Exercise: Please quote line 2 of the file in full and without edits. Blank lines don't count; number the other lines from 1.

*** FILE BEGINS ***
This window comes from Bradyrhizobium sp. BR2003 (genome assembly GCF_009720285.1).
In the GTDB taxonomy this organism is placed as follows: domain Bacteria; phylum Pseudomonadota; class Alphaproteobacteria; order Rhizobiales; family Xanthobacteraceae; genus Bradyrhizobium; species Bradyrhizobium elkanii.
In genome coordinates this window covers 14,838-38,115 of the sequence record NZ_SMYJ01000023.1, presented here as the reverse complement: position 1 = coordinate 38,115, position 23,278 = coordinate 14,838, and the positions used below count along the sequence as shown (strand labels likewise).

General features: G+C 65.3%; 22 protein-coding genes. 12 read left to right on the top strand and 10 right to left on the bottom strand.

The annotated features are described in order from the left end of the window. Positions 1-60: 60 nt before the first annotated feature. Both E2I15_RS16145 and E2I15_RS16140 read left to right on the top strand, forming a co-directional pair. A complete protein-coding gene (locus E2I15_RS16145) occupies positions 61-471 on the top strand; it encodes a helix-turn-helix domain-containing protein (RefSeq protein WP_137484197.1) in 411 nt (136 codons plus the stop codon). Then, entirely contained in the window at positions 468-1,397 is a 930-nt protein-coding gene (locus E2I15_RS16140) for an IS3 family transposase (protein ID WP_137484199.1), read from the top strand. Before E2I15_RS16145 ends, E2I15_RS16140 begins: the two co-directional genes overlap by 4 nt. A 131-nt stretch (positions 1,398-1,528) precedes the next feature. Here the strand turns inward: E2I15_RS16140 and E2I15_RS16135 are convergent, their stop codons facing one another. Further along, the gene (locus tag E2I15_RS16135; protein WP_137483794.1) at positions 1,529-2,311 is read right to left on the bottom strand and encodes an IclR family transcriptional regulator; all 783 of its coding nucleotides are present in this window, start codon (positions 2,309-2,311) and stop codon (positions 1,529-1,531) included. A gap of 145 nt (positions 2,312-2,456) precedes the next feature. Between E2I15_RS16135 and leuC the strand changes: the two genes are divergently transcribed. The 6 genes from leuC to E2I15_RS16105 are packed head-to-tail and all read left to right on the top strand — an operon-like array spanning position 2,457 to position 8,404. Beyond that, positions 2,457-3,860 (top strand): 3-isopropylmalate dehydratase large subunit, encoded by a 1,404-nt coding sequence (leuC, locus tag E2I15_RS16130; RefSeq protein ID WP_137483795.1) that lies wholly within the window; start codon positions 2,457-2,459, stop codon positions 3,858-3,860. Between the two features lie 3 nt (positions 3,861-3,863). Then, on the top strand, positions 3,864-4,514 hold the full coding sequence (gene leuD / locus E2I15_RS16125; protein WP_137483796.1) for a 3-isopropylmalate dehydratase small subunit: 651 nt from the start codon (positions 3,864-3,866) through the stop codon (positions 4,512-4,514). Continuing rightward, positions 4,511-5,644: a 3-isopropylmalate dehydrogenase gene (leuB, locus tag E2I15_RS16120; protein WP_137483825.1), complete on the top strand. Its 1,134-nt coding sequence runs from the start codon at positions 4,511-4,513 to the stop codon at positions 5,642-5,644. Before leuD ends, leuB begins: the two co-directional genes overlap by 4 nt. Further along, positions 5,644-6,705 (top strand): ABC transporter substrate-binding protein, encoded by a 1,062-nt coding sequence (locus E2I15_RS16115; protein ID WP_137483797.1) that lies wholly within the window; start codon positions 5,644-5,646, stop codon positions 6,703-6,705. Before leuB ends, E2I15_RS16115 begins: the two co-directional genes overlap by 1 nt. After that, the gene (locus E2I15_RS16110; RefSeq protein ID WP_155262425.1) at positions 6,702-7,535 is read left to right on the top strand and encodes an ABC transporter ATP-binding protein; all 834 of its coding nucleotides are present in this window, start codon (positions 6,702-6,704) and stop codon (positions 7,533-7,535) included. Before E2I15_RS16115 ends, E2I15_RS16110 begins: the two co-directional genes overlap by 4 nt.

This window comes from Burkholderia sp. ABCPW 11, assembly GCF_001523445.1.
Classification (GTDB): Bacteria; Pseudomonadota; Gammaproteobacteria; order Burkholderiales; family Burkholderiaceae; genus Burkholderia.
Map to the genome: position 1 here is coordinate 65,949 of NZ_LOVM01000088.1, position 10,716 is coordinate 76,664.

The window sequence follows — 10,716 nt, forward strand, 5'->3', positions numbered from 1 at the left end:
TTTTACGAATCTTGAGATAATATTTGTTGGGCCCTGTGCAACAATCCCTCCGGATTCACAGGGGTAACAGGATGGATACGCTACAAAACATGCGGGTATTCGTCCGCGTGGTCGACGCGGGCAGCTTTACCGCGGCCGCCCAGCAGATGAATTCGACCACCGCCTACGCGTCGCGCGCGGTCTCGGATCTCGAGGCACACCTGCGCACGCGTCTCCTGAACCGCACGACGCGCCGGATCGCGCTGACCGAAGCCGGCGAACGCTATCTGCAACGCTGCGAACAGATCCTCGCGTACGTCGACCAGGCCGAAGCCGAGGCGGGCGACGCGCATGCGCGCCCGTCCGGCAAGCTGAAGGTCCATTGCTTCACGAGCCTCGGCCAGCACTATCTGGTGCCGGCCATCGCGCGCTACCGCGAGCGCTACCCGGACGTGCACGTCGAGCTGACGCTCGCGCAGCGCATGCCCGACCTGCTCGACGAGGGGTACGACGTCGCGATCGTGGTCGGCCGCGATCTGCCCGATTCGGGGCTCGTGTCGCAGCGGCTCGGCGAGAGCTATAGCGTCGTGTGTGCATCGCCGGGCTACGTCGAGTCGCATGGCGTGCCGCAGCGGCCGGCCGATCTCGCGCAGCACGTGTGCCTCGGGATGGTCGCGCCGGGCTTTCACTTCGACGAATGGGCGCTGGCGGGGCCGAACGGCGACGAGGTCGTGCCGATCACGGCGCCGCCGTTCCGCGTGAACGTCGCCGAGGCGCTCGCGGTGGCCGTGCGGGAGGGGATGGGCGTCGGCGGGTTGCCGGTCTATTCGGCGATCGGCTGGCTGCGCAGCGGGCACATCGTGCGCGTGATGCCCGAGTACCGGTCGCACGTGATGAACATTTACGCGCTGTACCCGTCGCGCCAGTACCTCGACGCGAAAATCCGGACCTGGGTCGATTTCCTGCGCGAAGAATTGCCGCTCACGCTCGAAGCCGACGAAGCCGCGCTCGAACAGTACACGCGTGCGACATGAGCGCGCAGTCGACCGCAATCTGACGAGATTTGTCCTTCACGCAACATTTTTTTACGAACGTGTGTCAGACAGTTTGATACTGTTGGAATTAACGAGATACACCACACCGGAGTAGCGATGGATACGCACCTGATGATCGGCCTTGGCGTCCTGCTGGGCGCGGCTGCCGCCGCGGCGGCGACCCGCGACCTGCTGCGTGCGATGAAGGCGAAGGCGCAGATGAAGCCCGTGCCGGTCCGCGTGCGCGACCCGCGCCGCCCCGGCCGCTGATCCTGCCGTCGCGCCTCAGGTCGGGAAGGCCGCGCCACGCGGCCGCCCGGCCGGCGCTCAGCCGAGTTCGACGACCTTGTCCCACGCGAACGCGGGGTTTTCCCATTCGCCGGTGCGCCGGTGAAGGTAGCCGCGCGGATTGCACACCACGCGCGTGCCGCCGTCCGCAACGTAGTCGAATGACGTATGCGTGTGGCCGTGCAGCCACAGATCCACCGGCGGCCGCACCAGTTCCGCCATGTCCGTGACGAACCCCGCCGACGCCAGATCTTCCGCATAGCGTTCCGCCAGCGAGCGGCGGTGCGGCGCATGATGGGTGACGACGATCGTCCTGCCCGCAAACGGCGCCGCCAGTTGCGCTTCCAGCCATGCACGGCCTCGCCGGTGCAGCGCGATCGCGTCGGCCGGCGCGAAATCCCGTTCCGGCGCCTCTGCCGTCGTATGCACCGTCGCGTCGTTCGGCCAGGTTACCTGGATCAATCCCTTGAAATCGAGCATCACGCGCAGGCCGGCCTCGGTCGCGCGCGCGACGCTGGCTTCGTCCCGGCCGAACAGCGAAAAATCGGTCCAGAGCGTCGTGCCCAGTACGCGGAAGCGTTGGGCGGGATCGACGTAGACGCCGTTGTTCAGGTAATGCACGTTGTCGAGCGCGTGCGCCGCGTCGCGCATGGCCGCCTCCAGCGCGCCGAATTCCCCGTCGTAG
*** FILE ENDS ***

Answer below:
In the GTDB taxonomy this organism is placed as follows: domain Bacteria; phylum Pseudomonadota; class Alphaproteobacteria; order Rhizobiales; family Xanthobacteraceae; genus Bradyrhizobium; species Bradyrhizobium elkanii.